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Great Basin Geology
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Great Basin Geology

March 18, 2008

It's not what you might imagine a desert to look like. Standing on a Nevada peak and gazing west toward the Pacific Ocean, you would see ridge after ridge of tall, rugged brown mountains stretching into infinity. In the clear, dry air, the farthest peaks in your line of vision might be hundreds of miles away. The ridgelines are separated by flat, sage-covered valleys punctuated by rocky rubble and the occasional salty lake. This is the Great Basin, part of the Basin and Range Province, of North America, a high desert defined by rows of mountains that run roughly north to south, stretch marks on the Earth's crust.

The parallel lines of mountains that define the basin also make it prone to earthquakes, such as the large magnitude 6.0 earthquake that rattled Wells, Nevada, on February 21, 2008. Indeed, the earthquakes occur as mountains push up through the stretched-thin crust. The mountains also trap water in the desert basin, making this a closed basin—all water that falls in the basin stays in the basin. The unique geology, hydrology, and high desert vegetation of the Great Basin are typified in this false color (shortwave infrared, near infrared, green) image of northeastern Nevada, captured by Landsat 5 on June 29, 1989.

Perhaps the most striking features in the image are the mountain ranges that divide the scene in slightly wavy vertical green stripes. The Earth's crust in the Basin and Range province is gradually expanding, cracking into hundreds of faults as it thins. Over millions of years, land on one side of the faults rose, forming mountains, even as land on the other side sank into basins. The ongoing activity makes the Basin and Range province one of the most seismically active regions in the United States. At the heart of the province, Nevada ranks number three (tied with Hawaii) for most earthquakes greater than 5.0 in magnitude between 1973 and 2003 in the United States, according to the U.S. Geological Survey. The February 21 earthquake was centered near the top of the image, left of center.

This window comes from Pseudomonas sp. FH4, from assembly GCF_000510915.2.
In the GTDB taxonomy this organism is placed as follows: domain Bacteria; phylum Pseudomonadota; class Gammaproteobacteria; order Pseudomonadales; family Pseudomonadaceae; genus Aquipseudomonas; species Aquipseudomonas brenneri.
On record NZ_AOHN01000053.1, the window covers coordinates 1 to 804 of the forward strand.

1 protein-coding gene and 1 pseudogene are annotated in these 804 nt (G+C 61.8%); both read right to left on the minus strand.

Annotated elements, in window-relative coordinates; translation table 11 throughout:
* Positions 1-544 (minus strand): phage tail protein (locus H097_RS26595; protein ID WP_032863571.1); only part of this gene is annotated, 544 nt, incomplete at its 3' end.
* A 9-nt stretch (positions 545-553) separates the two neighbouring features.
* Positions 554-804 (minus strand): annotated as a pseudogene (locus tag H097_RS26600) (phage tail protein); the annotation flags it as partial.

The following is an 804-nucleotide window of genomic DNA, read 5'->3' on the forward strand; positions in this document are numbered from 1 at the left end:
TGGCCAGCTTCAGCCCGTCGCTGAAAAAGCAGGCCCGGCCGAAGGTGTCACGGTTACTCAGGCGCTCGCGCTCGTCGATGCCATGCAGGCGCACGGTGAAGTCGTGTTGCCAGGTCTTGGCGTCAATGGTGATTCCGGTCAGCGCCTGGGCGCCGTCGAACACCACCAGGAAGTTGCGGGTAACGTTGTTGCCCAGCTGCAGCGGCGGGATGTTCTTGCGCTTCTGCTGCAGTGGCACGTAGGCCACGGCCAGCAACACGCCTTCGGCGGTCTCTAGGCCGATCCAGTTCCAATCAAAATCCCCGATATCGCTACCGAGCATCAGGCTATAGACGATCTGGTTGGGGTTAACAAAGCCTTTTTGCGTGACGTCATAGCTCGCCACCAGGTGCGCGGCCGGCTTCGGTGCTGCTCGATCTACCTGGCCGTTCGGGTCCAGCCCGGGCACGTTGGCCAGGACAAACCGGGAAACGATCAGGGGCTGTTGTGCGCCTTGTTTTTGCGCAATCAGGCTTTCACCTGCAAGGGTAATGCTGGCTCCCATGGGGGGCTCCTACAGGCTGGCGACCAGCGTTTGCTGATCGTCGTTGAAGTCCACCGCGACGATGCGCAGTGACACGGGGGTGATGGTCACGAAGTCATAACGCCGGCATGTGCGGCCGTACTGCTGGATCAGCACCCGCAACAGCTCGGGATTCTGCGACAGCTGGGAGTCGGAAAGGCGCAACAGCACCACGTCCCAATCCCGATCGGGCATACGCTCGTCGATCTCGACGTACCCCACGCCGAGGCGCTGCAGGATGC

The geology that shaped the region clearly holds sway with vegetation as well. The mountains are islands of green surrounded by a sea of sparsely vegetated desert. The great elevation of the mountains provides cooler temperatures that support forests of juniper, pinyon, or pine. The basins, meanwhile, are tan and pink, a sign that only scattered plants—typically sagebrush or saltbrush—cover the hot, dry valley floors.

Bright green vegetation clings to the branches of the Humboldt River that runs across the upper left corner of the image. Like all rivers and streams in the Great Basin, this river will not drain to the ocean. Instead, the water will pool in a valley lake, evaporate, or sink into the ground. Too little water falls on the high desert for any river to force its way through the mountain ranges and into the ocean.

The water cycle in the Great Basin can be read in the handful of valleys and ranges shown in this image. Most of the precipitation that falls over the northern Great Basin comes in the form of snow. The snow gathers on mountain peaks, building into a pack that gradually dwindles throughout the hot summer. Melting snow is the primary source of water during the hot, dry summer. In late June, when this image was captured, only the tallest mountains on the left side of the image still held snow, which is turquoise blue. The importance of snow in the water cycle is illustrated by the fact that the only river in the scene flows from the tallest mountains, which are able to support the largest, longest-lasting snowpack. The relative abundance of water in these mountains is also evident in the bright green vegetation that covers them.

Both this range and drier ranges to the east are riddled with lines where water, likely melting snow, flowed from the peaks into the valley floors. The water helps carry sediment from the mountains into the valleys. Bright white or gray soil covers the center of the valleys that were filled by lakes in wetter times. Concentric rings mark old shorelines on valley floors and mountain sides. Salty lakes may still occasionally form in these regions, but the water quickly evaporates in the arid climate. Pools of pale blue in this image are little more than moistened soil or a thin layer of muddy water over a salt-pan basin.